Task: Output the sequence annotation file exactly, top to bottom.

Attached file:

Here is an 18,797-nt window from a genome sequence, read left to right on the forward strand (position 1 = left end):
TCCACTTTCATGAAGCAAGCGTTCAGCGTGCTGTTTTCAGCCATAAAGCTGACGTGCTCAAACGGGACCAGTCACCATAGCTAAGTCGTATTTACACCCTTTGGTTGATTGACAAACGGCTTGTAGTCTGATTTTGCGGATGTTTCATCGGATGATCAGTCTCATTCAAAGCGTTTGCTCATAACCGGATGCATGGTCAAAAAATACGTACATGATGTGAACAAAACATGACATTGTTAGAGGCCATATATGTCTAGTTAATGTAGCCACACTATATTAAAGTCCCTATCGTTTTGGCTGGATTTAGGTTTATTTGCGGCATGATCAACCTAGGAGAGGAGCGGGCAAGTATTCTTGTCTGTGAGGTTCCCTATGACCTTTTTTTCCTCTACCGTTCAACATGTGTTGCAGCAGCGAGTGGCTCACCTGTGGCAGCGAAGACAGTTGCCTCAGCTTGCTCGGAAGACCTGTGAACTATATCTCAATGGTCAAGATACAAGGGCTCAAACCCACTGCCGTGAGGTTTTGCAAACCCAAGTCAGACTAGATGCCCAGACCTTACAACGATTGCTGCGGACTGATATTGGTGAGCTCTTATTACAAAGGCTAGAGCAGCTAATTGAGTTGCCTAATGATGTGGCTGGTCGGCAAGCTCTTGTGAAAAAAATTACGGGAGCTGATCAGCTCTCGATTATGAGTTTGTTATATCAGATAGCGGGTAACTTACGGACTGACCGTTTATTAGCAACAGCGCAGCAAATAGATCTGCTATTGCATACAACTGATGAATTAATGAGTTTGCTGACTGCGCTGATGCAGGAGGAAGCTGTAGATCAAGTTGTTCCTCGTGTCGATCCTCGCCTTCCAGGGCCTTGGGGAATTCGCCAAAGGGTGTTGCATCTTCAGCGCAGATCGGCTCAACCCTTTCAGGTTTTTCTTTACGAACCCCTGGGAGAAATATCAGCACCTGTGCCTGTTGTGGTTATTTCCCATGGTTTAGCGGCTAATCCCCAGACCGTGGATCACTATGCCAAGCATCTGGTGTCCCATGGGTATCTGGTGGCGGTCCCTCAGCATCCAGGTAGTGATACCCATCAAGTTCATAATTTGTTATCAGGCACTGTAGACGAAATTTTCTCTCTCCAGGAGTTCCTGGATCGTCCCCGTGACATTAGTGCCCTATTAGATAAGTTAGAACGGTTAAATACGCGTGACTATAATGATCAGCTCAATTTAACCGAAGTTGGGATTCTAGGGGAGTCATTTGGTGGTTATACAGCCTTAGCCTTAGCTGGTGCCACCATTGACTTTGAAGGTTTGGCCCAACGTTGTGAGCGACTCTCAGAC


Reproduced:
Here is an 18,797-nt window from a genome sequence, read left to right on the forward strand (position 1 = left end):
TCCACTTTCATGAAGCAAGCGTTCAGCGTGCTGTTTTCAGCCATAAAGCTGACGTGCTCAAACGGGACCAGTCACCATAGCTAAGTCGTATTTACACCCTTTGGTTGATTGACAAACGGCTTGTAGTCTGATTTTGCGGATGTTTCATCGGATGATCAGTCTCATTCAAAGCGTTTGCTCATAACCGGATGCATGGTCAAAAAATACGTACATGATGTGAACAAAACATGACATTGTTAGAGGCCATATATGTCTAGTTAATGTAGCCACACTATATTAAAGTCCCTATCGTTTTGGCTGGATTTAGGTTTATTTGCGGCATGATCAACCTAGGAGAGGAGCGGGCAAGTATTCTTGTCTGTGAGGTTCCCTATGACCTTTTTTTCCTCTACCGTTCAACATGTGTTGCAGCAGCGAGTGGCTCACCTGTGGCAGCGAAGACAGTTGCCTCAGCTTGCTCGGAAGACCTGTGAACTATATCTCAATGGTCAAGATACAAGGGCTCAAACCCACTGCCGTGAGGTTTTGCAAACCCAAGTCAGACTAGATGCCCAGACCTTACAACGATTGCTGCGGACTGATATTGGTGAGCTCTTATTACAAAGGCTAGAGCAGCTAATTGAGTTGCCTAATGATGTGGCTGGTCGGCAAGCTCTTGTGAAAAAAATTACGGGAGCTGATCAGCTCTCGATTATGAGTTTGTTATATCAGATAGCGGGTAACTTACGGACTGACCGTTTATTAGCAACAGCGCAGCAAATAGATCTGCTATTGCATACAACTGATGAATTAATGAGTTTGCTGACTGCGCTGATGCAGGAGGAAGCTGTAGATCAAGTTGTTCCTCGTGTCGATCCTCGCCTTCCAGGGCCTTGGGGAATTCGCCAAAGGGTGTTGCATCTTCAGCGCAGATCGGCTCAACCCTTTCAGGTTTTTCTTTACGAACCCCTGGGAGAAATATCAGCACCTGTGCCTGTTGTGGTTATTTCCCATGGTTTAGCGGCTAATCCCCAGACCGTGGATCACTATGCCAAGCATCTGGTGTCCCATGGGTATCTGGTGGCGGTCCCTCAGCATCCAGGTAGTGATACCCATCAAGTTCATAATTTGTTATCAGGCACTGTAGACGAAATTTTCTCTCTCCAGGAGTTCCTGGATCGTCCCCGTGACATTAGTGCCCTATTAGATAAGTTAGAACGGTTAAATACGCGTGACTATAATGATCAGCTCAATTTAACCGAAGTTGGGATTCTAGGGGAGTCATTTGGTGGTTATACAGCCTTAGCCTTAGCTGGTGCCACCATTGACTTTGAAGGTTTGGCCCAACGTTGTGAGCGACTCTCAGAC